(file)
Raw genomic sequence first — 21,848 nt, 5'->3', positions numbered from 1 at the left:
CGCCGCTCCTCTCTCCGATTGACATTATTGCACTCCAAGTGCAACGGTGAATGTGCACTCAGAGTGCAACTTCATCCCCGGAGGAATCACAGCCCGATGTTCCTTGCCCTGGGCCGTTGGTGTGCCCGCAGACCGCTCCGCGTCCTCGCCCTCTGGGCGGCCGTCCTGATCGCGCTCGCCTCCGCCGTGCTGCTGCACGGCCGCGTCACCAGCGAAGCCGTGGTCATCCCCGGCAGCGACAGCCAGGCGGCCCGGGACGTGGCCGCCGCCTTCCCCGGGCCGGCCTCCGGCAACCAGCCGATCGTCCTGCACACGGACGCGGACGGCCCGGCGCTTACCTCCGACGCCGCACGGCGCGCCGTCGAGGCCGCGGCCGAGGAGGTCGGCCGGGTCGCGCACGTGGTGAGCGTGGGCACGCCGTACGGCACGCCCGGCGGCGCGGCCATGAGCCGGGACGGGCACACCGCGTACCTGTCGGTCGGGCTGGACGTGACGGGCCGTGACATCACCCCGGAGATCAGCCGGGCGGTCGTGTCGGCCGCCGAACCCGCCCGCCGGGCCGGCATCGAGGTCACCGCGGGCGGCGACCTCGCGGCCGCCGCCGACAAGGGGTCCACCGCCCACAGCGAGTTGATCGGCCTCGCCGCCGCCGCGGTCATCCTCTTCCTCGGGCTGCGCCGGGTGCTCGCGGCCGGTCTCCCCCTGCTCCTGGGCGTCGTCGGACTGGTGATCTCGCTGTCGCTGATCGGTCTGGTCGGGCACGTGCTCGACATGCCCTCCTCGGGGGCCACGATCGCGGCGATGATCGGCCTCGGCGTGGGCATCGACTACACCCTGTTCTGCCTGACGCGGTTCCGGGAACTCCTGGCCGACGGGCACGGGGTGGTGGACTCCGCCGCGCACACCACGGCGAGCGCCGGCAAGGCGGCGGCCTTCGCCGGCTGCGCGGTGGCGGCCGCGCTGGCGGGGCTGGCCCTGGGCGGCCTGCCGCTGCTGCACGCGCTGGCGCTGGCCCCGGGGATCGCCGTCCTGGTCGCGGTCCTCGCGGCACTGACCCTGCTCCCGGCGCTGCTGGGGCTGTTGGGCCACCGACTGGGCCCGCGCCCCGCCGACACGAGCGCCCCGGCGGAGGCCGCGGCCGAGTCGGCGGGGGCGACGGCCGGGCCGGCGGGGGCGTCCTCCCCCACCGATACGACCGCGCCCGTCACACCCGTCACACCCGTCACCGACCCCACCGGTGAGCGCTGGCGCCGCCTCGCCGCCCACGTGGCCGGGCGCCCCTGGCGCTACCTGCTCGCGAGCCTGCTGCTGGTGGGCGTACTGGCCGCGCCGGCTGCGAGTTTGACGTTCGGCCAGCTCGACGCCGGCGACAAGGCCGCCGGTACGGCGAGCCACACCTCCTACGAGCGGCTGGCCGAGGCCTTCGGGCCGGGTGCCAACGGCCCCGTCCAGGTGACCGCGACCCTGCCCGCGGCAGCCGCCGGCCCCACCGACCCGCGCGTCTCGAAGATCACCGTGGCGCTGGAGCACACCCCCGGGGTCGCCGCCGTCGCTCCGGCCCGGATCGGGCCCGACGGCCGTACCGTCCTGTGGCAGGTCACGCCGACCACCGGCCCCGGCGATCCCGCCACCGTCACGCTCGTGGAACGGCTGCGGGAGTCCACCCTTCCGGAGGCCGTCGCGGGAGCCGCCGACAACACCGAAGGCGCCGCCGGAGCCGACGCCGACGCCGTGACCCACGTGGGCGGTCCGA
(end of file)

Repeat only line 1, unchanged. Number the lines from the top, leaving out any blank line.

Raw genomic sequence first — 21,848 nt, 5'->3', positions numbered from 1 at the left: